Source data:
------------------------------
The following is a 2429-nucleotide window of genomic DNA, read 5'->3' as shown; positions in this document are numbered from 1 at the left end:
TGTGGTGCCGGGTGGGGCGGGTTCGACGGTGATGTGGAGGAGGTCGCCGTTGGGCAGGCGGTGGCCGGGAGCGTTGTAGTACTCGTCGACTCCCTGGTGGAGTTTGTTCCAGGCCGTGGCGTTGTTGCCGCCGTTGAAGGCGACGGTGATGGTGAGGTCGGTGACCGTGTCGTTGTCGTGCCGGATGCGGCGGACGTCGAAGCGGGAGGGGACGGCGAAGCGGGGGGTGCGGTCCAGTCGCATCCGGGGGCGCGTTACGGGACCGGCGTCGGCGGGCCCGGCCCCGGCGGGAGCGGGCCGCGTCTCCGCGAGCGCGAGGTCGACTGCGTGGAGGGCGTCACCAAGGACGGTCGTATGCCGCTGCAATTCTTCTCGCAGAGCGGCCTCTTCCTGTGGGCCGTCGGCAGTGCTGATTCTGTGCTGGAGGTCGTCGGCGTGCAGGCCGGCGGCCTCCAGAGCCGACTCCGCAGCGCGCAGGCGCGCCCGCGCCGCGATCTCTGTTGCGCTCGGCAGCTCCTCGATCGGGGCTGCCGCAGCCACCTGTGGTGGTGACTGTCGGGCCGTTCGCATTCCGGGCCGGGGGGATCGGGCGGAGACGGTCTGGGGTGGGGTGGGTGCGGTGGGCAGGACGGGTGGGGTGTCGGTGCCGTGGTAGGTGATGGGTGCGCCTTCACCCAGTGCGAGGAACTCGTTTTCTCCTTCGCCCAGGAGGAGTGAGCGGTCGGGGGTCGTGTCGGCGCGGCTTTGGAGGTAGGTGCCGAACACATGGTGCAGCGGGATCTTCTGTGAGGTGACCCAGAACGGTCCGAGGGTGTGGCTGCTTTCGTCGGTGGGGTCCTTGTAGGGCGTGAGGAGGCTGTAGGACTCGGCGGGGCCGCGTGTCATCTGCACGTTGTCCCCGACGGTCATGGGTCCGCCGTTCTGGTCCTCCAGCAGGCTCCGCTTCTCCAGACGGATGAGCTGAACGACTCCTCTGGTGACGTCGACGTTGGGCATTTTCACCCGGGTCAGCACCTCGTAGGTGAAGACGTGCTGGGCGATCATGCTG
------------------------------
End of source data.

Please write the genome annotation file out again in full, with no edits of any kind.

The following is a 2429-nucleotide window of genomic DNA, read 5'->3' as shown; positions in this document are numbered from 1 at the left end:
TGTGGTGCCGGGTGGGGCGGGTTCGACGGTGATGTGGAGGAGGTCGCCGTTGGGCAGGCGGTGGCCGGGAGCGTTGTAGTACTCGTCGACTCCCTGGTGGAGTTTGTTCCAGGCCGTGGCGTTGTTGCCGCCGTTGAAGGCGACGGTGATGGTGAGGTCGGTGACCGTGTCGTTGTCGTGCCGGATGCGGCGGACGTCGAAGCGGGAGGGGACGGCGAAGCGGGGGGTGCGGTCCAGTCGCATCCGGGGGCGCGTTACGGGACCGGCGTCGGCGGGCCCGGCCCCGGCGGGAGCGGGCCGCGTCTCCGCGAGCGCGAGGTCGACTGCGTGGAGGGCGTCACCAAGGACGGTCGTATGCCGCTGCAATTCTTCTCGCAGAGCGGCCTCTTCCTGTGGGCCGTCGGCAGTGCTGATTCTGTGCTGGAGGTCGTCGGCGTGCAGGCCGGCGGCCTCCAGAGCCGACTCCGCAGCGCGCAGGCGCGCCCGCGCCGCGATCTCTGTTGCGCTCGGCAGCTCCTCGATCGGGGCTGCCGCAGCCACCTGTGGTGGTGACTGTCGGGCCGTTCGCATTCCGGGCCGGGGGGATCGGGCGGAGACGGTCTGGGGTGGGGTGGGTGCGGTGGGCAGGACGGGTGGGGTGTCGGTGCCGTGGTAGGTGATGGGTGCGCCTTCACCCAGTGCGAGGAACTCGTTTTCTCCTTCGCCCAGGAGGAGTGAGCGGTCGGGGGTCGTGTCGGCGCGGCTTTGGAGGTAGGTGCCGAACACATGGTGCAGCGGGATCTTCTGTGAGGTGACCCAGAACGGTCCGAGGGTGTGGCTGCTTTCGTCGGTGGGGTCCTTGTAGGGCGTGAGGAGGCTGTAGGACTCGGCGGGGCCGCGTGTCATCTGCACGTTGTCCCCGACGGTCATGGGTCCGCCGTTCTGGTCCTCCAGCAGGCTCCGCTTCTCCAGACGGATGAGCTGAACGACTCCTCTGGTGACGTCGACGTTGGGCATTTTCACCCGGGTCAGCACCTCGTAGGTGAAGACGTGCTGGGCGATCATGCTG